Preface This zine is in solidarity and allyship with the Black Lives Matter movement. It is a vehicle for black voices to speak to the black experience, highlighting how racism affects their lives. Each individual piece and the entire zine, itself, is reflective of the feelings and emotions of members of the black community with their diverse identities and experiences. This zine touches on topics that some may find heavy or disagreeable, though it is important to listen to these views to think critically — and in some cases, it may not be meant to be agreeable. The overall narrative threaded in the order of the works is meant to be ambiguous — for the reader to come to each piece and the zine in its entirety through their own experiences and engage with it in that way. One can consider the zine as a whole, each work individually, or with works paired with one another. If the reader would like an overarching narrative: We propose that the works speak to the ideas of how knowledge is power and understanding one’s identity (who they are, where they came from, their family, their history, and themselves) is empowerment. The narrative flows from the eyes of a child to an adult, being black and growing into that understanding that racist systems composing our world affect one’s life and how others see an individual. Knowing this — knowing what’s wrong — means that there is capability to change, and to fight for that change.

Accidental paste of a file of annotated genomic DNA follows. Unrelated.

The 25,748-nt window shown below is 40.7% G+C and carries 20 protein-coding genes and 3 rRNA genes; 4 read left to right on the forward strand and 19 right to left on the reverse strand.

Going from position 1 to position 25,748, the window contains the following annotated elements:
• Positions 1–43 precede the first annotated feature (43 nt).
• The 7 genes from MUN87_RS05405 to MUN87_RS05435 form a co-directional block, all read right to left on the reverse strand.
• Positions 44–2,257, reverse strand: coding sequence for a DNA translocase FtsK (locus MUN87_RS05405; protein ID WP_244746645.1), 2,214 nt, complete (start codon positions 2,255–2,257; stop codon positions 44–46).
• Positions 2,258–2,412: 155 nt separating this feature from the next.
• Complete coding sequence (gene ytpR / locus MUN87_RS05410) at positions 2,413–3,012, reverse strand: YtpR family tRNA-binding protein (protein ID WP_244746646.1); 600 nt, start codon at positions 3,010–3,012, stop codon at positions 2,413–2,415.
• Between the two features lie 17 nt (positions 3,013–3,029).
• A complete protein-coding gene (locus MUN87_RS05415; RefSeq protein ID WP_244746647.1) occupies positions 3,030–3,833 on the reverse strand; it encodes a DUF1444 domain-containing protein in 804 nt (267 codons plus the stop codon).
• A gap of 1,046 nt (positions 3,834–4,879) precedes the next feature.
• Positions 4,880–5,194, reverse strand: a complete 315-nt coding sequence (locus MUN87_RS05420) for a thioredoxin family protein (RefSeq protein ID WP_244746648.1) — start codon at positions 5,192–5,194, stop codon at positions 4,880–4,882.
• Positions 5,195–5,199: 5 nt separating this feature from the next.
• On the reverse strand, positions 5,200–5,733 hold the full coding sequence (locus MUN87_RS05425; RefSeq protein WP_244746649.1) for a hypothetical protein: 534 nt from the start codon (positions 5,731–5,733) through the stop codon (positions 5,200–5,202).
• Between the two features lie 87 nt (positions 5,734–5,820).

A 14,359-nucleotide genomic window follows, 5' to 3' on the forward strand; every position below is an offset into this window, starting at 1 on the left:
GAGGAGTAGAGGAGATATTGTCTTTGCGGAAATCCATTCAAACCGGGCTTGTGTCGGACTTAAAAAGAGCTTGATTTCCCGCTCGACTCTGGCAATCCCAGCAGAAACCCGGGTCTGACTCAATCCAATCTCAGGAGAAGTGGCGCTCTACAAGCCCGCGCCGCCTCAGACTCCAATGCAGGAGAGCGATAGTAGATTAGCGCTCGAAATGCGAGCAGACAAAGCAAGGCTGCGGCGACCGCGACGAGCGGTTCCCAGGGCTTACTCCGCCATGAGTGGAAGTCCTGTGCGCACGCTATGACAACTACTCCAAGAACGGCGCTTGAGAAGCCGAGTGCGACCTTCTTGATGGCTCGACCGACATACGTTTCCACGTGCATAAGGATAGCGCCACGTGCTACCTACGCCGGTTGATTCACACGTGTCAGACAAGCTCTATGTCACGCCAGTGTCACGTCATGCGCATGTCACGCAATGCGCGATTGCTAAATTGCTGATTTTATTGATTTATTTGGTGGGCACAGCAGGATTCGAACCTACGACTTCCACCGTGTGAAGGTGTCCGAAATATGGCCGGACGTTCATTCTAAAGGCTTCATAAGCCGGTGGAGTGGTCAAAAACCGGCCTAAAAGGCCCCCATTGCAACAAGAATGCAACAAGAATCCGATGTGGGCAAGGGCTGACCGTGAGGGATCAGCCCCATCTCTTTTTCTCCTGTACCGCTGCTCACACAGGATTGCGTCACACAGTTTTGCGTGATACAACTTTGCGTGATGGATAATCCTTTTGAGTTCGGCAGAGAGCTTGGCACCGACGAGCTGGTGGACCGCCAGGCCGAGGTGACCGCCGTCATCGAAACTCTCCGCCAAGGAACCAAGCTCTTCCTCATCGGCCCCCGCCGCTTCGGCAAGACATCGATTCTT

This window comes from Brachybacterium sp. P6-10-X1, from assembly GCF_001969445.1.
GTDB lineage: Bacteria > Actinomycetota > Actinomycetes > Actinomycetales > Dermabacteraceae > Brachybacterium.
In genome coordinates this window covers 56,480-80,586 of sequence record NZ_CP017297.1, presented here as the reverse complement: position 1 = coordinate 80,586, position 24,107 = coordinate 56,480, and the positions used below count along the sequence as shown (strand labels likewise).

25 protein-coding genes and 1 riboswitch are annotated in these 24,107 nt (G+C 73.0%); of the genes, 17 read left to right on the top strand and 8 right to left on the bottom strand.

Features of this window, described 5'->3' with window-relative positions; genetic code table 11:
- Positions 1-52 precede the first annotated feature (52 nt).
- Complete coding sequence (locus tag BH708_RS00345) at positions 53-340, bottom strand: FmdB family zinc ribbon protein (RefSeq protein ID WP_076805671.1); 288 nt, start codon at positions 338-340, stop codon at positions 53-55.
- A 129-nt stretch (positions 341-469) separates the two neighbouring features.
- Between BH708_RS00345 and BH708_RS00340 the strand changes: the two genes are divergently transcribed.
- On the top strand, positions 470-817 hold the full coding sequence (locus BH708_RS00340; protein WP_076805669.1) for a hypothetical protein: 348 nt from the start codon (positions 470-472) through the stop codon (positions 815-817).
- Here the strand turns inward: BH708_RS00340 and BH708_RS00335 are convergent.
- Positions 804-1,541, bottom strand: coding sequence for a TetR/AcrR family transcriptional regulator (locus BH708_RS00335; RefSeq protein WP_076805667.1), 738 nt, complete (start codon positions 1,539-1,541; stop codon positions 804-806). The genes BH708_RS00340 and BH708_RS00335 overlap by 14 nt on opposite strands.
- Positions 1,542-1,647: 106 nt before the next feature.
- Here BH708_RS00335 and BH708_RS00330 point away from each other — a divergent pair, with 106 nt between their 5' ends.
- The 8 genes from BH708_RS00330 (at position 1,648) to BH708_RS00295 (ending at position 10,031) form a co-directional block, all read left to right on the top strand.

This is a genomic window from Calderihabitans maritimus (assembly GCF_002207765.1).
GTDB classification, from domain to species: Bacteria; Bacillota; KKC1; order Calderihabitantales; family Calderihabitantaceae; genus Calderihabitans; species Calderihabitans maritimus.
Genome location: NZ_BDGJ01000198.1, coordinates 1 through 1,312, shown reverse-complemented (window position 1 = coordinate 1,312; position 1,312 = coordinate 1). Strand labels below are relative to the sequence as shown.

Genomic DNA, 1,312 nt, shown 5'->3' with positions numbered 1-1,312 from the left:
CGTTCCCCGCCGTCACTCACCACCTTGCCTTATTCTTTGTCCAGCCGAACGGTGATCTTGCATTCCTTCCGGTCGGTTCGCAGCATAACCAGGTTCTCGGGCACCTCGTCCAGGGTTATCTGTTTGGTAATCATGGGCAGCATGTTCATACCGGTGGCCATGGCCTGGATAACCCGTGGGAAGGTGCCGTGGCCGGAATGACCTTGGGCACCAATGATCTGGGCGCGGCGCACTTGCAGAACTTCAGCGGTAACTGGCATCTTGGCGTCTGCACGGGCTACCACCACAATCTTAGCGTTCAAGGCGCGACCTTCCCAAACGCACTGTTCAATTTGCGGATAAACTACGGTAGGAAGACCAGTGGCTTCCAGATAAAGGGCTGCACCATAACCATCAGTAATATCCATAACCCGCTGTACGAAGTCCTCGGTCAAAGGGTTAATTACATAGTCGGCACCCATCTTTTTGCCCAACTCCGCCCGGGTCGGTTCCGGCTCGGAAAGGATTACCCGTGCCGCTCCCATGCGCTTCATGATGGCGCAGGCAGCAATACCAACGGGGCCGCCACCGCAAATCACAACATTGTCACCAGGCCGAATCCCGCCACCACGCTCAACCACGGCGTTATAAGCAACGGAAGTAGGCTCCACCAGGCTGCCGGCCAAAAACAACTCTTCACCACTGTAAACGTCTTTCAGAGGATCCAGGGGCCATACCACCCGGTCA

The Future is Black: Forbearance Jay Grider
My Son’s Eyes Martin Wiley